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Festival meditates on South Indian culture

Central focus on the ‘yoga of sound’

Orange County can expect an infusion of foreign colors, dancers, music and everything that is different from mainstream American culture at the Krishna Culture Festival Tour, coming Friday to the Carrboro Century Center.

The Krishna Culture Festival holds biannual tours around North America and South America.

On Friday, the performance team will make a stop in Carrboro for the first time as part of its summer tour.

“(Audience members) will get a glimpse of an other worldly culture,” said Emanuel Kaseder, volunteer organizer of the Krishna Culture Festival Tours, who goes by his spiritual name Manu.

“While by traditional standards it is a religious event, to us it’s much more. It’s about giving and loving and serving humanity in the sense that we are all related to each other as brothers and sisters.”

Based out of Florida, the tour features performers aged from about 16 to 20.

The event will begin with a South Indian classical temple dance and continue to a slide show about sacred sounds.

“(This) is a fascinating slide show on the topic of how sound vibrations create intricate patterns in droplets of water … and how these sounds influence our consciousness and bring about good luck,” Kaseder said.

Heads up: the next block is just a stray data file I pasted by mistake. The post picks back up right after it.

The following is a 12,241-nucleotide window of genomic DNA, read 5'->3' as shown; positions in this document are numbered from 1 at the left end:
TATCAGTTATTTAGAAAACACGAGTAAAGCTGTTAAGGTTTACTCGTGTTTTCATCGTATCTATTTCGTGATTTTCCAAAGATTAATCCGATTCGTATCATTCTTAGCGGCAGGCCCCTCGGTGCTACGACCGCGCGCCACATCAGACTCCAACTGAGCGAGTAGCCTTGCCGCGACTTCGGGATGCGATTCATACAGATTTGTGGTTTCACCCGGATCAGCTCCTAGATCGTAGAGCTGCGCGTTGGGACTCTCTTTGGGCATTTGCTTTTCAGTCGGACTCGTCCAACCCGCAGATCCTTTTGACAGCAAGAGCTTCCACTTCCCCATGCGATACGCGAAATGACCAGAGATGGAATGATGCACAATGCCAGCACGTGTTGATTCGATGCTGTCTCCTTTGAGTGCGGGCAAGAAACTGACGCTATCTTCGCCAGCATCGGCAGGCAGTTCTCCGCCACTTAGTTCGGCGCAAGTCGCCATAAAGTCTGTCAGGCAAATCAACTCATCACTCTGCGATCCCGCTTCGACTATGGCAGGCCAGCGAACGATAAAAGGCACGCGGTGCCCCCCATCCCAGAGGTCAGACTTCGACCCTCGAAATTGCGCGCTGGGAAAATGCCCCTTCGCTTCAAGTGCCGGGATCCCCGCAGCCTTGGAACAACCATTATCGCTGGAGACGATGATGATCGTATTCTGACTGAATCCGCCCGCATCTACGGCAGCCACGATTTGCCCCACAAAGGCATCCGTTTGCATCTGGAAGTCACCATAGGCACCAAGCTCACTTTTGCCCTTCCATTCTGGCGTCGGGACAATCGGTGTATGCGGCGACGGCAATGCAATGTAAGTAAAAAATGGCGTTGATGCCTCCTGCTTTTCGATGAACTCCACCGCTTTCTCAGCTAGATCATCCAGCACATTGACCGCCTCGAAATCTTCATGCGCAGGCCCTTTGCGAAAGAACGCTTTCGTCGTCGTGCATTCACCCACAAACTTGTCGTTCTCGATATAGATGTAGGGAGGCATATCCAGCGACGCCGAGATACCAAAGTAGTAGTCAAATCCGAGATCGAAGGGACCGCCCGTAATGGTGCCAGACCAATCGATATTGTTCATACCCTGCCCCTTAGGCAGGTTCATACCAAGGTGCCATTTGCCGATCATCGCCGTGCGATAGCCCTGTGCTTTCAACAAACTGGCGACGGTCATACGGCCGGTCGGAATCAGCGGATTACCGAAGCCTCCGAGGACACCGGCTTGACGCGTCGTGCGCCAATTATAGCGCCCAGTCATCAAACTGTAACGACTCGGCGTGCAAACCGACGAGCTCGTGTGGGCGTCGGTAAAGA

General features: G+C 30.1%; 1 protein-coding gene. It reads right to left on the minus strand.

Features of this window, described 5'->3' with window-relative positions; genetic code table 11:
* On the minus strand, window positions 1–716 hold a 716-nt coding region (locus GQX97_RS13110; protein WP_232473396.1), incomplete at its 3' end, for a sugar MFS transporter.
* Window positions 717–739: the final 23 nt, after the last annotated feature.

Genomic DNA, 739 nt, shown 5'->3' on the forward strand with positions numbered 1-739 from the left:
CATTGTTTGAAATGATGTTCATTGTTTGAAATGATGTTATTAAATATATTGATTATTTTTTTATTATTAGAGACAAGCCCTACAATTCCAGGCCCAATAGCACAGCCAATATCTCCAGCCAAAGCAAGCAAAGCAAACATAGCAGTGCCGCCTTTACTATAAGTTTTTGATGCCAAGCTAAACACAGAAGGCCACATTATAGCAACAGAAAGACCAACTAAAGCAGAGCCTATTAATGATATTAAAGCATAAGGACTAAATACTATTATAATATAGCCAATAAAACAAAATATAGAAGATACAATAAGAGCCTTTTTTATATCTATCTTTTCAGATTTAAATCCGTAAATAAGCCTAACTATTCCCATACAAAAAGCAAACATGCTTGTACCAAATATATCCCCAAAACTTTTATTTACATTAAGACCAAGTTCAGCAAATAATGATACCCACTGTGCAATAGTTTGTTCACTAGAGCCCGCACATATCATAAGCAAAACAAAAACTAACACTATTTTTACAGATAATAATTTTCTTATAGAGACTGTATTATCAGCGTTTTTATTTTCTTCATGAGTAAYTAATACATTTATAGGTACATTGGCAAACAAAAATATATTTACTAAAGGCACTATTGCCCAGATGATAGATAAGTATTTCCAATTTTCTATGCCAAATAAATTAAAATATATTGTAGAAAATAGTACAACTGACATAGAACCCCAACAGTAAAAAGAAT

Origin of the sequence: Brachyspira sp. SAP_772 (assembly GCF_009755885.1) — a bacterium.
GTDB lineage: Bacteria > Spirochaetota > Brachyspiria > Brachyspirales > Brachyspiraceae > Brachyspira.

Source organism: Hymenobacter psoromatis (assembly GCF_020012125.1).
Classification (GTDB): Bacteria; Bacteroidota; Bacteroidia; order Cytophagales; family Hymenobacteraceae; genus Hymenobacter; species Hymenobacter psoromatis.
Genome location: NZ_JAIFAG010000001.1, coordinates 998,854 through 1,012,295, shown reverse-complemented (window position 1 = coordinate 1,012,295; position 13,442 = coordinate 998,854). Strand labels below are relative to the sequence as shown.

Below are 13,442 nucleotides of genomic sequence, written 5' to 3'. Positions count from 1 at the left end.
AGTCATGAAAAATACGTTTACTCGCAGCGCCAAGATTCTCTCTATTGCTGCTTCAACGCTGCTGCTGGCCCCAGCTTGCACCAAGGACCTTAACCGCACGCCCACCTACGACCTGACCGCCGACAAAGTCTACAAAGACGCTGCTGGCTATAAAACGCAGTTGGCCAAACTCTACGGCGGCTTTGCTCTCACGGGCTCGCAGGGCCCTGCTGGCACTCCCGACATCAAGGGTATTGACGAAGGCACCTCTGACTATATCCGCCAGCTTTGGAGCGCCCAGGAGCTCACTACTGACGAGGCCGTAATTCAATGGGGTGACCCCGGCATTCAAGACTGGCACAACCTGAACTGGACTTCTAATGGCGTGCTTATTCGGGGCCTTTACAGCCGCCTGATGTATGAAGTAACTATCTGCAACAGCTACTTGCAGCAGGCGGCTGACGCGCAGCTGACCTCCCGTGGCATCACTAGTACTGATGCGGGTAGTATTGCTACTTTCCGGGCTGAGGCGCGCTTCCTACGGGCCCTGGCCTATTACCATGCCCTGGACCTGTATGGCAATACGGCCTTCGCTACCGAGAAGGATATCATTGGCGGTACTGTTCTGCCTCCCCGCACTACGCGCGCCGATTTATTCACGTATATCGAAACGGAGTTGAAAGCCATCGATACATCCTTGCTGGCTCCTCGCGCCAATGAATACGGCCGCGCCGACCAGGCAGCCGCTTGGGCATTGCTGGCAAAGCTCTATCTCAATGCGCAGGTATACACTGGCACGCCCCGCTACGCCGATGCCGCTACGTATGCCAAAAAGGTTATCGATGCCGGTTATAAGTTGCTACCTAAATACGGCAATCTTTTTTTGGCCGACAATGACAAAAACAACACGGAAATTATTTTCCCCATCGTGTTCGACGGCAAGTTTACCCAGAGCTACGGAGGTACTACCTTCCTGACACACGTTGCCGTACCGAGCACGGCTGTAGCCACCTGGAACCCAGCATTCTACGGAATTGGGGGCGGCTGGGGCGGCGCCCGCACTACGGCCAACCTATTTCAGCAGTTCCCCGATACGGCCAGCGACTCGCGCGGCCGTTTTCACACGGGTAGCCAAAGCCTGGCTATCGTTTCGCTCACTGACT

The slide show will then lead into a interactive session of mantra meditation — meditating with a specific sound measured against rhythmic breathing.

Albert Hill, who goes by his spiritual name Dayavira and is a congregation member of the Iskcon Hare Krishna New Golaka temple in Hillsborough, said mantra meditation is popular in yoga studios around Carrboro and Chapel Hill.

After mantra meditation, the performance team will demonstrate Kirtan, a type of call-and-response chanting accompanied by singing and dancing.

Kirtan is also commonly known as the yoga of sound.

Weekly Kirtan sessions are also held on Franklin Street in front of the post office, but Hill said this will be a calmer, more formal lesson that will allow for better relaxation and peace of mind during meditation.

“People who attend will get a natural way to get a release in their life from stress or anxieties,” Hill said.

The program will conclude with a Trasad, a traditional dinner with ethnic Indian foods.

Most of the scheduled events are standard to Krishna culture, but the opportunity to see a talented team of diverse performers might give people a more artistic experience.

“People from all over and of all different races are performing (with us), so it’s interesting to see how the spiritual culture of India is being practiced outside of India,” Kaseder said.

Contact the City Editor at citydesk@unc.edu.

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